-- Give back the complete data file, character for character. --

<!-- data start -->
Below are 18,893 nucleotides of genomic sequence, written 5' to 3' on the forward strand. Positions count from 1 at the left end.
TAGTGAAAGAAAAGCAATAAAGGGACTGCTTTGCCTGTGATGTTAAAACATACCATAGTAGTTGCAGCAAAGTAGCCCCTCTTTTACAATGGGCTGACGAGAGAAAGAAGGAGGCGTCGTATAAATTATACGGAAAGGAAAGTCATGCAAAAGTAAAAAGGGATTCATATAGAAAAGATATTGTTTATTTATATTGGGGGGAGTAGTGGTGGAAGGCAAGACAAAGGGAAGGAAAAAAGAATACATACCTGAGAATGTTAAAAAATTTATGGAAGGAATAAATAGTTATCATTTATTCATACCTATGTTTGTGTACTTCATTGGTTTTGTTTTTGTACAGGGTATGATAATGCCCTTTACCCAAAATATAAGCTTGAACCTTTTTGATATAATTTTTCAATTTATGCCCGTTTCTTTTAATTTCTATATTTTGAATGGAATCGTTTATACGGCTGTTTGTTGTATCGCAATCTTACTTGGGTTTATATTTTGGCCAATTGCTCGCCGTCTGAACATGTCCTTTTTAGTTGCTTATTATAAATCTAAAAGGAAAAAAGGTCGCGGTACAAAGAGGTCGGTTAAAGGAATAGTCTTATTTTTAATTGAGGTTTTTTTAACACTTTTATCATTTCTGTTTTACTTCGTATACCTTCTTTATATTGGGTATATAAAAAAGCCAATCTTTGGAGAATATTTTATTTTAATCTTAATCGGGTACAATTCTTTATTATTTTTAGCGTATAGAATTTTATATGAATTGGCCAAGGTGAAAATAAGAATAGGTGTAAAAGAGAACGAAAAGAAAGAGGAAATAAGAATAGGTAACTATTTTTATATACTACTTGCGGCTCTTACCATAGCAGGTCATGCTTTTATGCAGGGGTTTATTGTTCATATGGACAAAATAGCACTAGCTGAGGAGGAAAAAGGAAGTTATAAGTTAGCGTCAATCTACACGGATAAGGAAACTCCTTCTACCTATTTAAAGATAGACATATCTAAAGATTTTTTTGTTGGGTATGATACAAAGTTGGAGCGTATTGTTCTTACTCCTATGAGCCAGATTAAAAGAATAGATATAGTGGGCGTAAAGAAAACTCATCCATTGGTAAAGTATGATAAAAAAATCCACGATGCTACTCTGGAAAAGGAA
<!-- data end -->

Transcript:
Below are 18,893 nucleotides of genomic sequence, written 5' to 3' on the forward strand. Positions count from 1 at the left end.
TAGTGAAAGAAAAGCAATAAAGGGACTGCTTTGCCTGTGATGTTAAAACATACCATAGTAGTTGCAGCAAAGTAGCCCCTCTTTTACAATGGGCTGACGAGAGAAAGAAGGAGGCGTCGTATAAATTATACGGAAAGGAAAGTCATGCAAAAGTAAAAAGGGATTCATATAGAAAAGATATTGTTTATTTATATTGGGGGGAGTAGTGGTGGAAGGCAAGACAAAGGGAAGGAAAAAAGAATACATACCTGAGAATGTTAAAAAATTTATGGAAGGAATAAATAGTTATCATTTATTCATACCTATGTTTGTGTACTTCATTGGTTTTGTTTTTGTACAGGGTATGATAATGCCCTTTACCCAAAATATAAGCTTGAACCTTTTTGATATAATTTTTCAATTTATGCCCGTTTCTTTTAATTTCTATATTTTGAATGGAATCGTTTATACGGCTGTTTGTTGTATCGCAATCTTACTTGGGTTTATATTTTGGCCAATTGCTCGCCGTCTGAACATGTCCTTTTTAGTTGCTTATTATAAATCTAAAAGGAAAAAAGGTCGCGGTACAAAGAGGTCGGTTAAAGGAATAGTCTTATTTTTAATTGAGGTTTTTTTAACACTTTTATCATTTCTGTTTTACTTCGTATACCTTCTTTATATTGGGTATATAAAAAAGCCAATCTTTGGAGAATATTTTATTTTAATCTTAATCGGGTACAATTCTTTATTATTTTTAGCGTATAGAATTTTATATGAATTGGCCAAGGTGAAAATAAGAATAGGTGTAAAAGAGAACGAAAAGAAAGAGGAAATAAGAATAGGTAACTATTTTTATATACTACTTGCGGCTCTTACCATAGCAGGTCATGCTTTTATGCAGGGGTTTATTGTTCATATGGACAAAATAGCACTAGCTGAGGAGGAAAAAGGAAGTTATAAGTTAGCGTCAATCTACACGGATAAGGAAACTCCTTCTACCTATTTAAAGATAGACATATCTAAAGATTTTTTTGTTGGGTATGATACAAAGTTGGAGCGTATTGTTCTTACTCCTATGAGCCAGATTAAAAGAATAGATATAGTGGGCGTAAAGAAAACTCATCCATTGGTAAAGTATGATAAAAAAATCCACGATGCTACTCTGGAAAAGGAA